LEARN Before You Speak

So I’d like to share a thought with you all, if you’re willing to take a second –

First, a DISCLAIMER: You are hereby warned that the following post will be steeped with sarcasm. Readers, please view with discretion as the following sarcasm is not for the faint of heart.

(That was sarcasm right there, in case you didn’t notice).

—————————————————————————————————————————-

I’m in an experimental psychology class this semester and the class, at its roots, is basically all about learning how to think critically and individually, as well as how to evaluate claims. So on the first day of class, as he was going over our syllabus, my professor made the point that the skills we are learning aren’t just for research, but also everyday things (e.g. TV commercials, interpersonal ideas and relationships, etc.).

It’s about not taking everything you read or hear at face value! People tend to adopt the first point of view they hear on any given topic. THIS IS SO DANGEROUS! You must learn to think for yourself and know what makes an idea or a source credible and reliable. It doesn’t matter if a celebrity says something about how their diet is “scientific”; are they a scientist? No; their fame does not make them correct. Even at that, are they respectable scientists that are experts in that exact field? Well, definitely not, but you get the point. Or in other words, politicians should stop trying to be theologians and philosophers, hooray!

Things you should not base your knowledge or opinions on:
1. Intuition – when you “just know” it 
2. Authority – you look up to a person so you believe them regardless of their respective merit.
3. Superstition – magical thinking (i.e. something that is a diagnostic criterion for several psychological disorders, btw… Don’t be crazy; drop the superstitions! 😛 Just kidding… But for real though, maybe see a psychiatrist?)
4. Tenacity – hearing it so often it becomes “true” (e.g. views on high fructose corn syrup vs. sugar; the most recent studies are saying there is not much of a difference, last I checked)
5. Rationalism – logical, yes, but far too rigid thinking with black and white rules that are not always befitting (e.g. Christianity, Islam, or pretty much any religion – not all)
6. Empiricism – learning from observation and experience (i.e. just because you’ve seen a phenomenon occur the same way each time does not mean that is the only way it can occur)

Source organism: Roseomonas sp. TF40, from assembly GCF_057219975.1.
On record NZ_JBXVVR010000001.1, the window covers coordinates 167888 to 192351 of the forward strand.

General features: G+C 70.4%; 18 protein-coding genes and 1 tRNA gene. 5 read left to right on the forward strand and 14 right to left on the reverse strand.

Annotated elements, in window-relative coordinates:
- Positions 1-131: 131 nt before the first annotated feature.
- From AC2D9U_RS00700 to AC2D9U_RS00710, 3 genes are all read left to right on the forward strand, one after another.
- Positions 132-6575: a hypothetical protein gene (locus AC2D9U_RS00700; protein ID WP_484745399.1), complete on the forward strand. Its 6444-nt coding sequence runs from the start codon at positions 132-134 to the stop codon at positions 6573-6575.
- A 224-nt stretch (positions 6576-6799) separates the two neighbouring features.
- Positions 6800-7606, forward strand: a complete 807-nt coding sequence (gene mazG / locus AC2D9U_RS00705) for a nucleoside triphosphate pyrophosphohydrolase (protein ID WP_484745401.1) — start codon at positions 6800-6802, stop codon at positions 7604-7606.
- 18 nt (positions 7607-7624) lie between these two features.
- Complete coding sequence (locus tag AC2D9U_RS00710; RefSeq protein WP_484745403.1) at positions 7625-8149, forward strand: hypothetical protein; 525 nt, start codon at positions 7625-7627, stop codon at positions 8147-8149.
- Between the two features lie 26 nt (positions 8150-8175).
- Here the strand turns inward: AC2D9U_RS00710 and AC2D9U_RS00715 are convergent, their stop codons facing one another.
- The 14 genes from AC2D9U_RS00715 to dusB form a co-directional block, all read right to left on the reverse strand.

A good way to learn is to use the scientific method (which doesn’t only happen in laboratories!), which combines rationalism and systematic empiricism (i.e. structured observation) but still has a rule of falsifiability (i.e. the hypothesis or theory could potentially be disproven — there are no concrete KNOWNS and there are no “UNKNOWABLES”). A study will not be regarded as credible by scientific journals and communities if it doesn’t adhere to these assumptions. Hey, scientists really can be humble!! 😛

So one of my professor’s examples for testing the claims you’ve heard was to “read the Scripture daily to see if what you’ve been told is true” — a preacher’s word is not truth, a writer’s word is not truth (yes, I speak of the Bible itself), and, “The Bible says it; that settles it” is one of the worst phrases on earth, especially when using it to defend your faith – IT ISN’T LOGICAL and people who do not believe what you do are going to see your intuition as insanity. If you’re goal really is to bring them into the church or show them the love of Jesus and you try to convince them using a faulty, stupidly ignorant, and ungeneralizable argument, you are not going to have a good time! Nor a lot of success.
These days, people highly value logical and factual evidence in making a decision about something (such as religiosity), so if you say you want to share the good news, then you have to change your tactics to be appropriate for your audience.